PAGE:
Price pressure continued to affect clothing and footwear last month, with the two categories hardest hit by accelerating deflation.
Clothing and footwear deflation rose to 11.4% in May, up from 11.3% in April. The next category down was electricals, in which deflation decelerated slightly to 3.1% from 3.3%.
Overall non-food deflation grew to 2.8% from 2.7% in April, while the BRC/Nielsen Shop Price Index registered retail-wide deflation of 1.4%, meaning shop prices have fallen for the 13th consecutive month.
All fashion sub-categories experienced deflation in May, with kidswear and womenswear above the category average. Footwear, kidwear, menswear and babywear all experienced accelerated deflation. On a month-on-month basis, clothing and footwear prices fell 1% after a 0.8% drop in April.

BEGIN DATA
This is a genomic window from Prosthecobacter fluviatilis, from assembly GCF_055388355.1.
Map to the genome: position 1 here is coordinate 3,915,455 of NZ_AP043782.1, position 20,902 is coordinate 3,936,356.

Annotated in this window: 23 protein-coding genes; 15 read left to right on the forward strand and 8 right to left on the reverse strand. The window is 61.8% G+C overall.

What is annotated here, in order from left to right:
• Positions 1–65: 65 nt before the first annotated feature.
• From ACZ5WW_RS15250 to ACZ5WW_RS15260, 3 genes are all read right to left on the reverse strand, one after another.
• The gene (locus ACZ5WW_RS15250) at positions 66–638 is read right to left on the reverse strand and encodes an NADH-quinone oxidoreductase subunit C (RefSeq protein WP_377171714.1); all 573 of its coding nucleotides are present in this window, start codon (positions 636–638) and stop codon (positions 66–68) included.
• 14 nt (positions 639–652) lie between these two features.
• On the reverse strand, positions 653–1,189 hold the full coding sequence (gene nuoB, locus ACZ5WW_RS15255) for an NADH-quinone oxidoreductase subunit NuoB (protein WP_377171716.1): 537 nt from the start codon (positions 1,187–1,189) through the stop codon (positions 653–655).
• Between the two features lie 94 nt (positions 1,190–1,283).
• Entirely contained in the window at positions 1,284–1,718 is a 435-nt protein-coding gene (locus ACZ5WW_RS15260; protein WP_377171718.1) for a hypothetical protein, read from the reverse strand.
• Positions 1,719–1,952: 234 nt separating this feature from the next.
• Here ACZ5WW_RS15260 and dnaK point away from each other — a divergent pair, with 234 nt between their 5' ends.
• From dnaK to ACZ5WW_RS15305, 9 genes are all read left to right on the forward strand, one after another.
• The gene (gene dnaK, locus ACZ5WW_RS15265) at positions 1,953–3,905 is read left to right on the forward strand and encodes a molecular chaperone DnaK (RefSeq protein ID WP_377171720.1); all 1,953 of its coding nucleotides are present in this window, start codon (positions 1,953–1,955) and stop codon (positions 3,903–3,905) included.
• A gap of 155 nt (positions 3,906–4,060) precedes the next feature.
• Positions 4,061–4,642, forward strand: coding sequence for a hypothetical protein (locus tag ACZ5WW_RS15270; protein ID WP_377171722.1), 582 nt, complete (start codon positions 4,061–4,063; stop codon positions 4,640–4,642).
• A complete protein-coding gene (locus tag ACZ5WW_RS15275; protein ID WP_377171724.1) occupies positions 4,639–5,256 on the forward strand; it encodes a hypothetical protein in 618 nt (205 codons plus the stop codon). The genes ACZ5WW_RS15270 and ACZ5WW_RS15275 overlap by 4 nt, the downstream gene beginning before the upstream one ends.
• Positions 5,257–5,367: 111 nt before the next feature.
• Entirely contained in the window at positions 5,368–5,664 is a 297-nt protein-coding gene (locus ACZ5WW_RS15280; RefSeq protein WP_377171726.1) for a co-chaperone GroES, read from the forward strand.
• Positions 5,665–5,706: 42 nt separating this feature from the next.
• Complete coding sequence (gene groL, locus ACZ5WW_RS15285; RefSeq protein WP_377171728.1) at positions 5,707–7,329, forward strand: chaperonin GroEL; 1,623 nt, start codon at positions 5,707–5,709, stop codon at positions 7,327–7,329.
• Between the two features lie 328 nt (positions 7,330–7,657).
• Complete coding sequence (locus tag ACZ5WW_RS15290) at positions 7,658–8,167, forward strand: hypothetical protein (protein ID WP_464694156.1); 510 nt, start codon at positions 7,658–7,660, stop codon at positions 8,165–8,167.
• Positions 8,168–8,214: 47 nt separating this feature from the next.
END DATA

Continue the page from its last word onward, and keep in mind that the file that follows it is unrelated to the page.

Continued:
Clothing deflation in May was below the three-month average of 11.8% but above the 12-month average of 10.2%.
Mike Watkins, head of retailer and business insight at Nielsen, said the next few months could offer a period of relative stability.
“Little in the way of immediate seasonal- or weather-related price increases is anticipated so the outlook for the next three months is for relatively stable shop price inflation,” he said. “Helped by the increases in consumer confidence since the start of the year, this should encourage shoppers to spend more freely over the summer months.”
The cost of living has eased for UK families as the average household had £170 a week of discretionary income in April 2014, up £3 a week year on year. The UK’s Office for Budget Responsibility (OBR) has forecast that real incomes will not return to 2008 levels until 2018 at the earliest.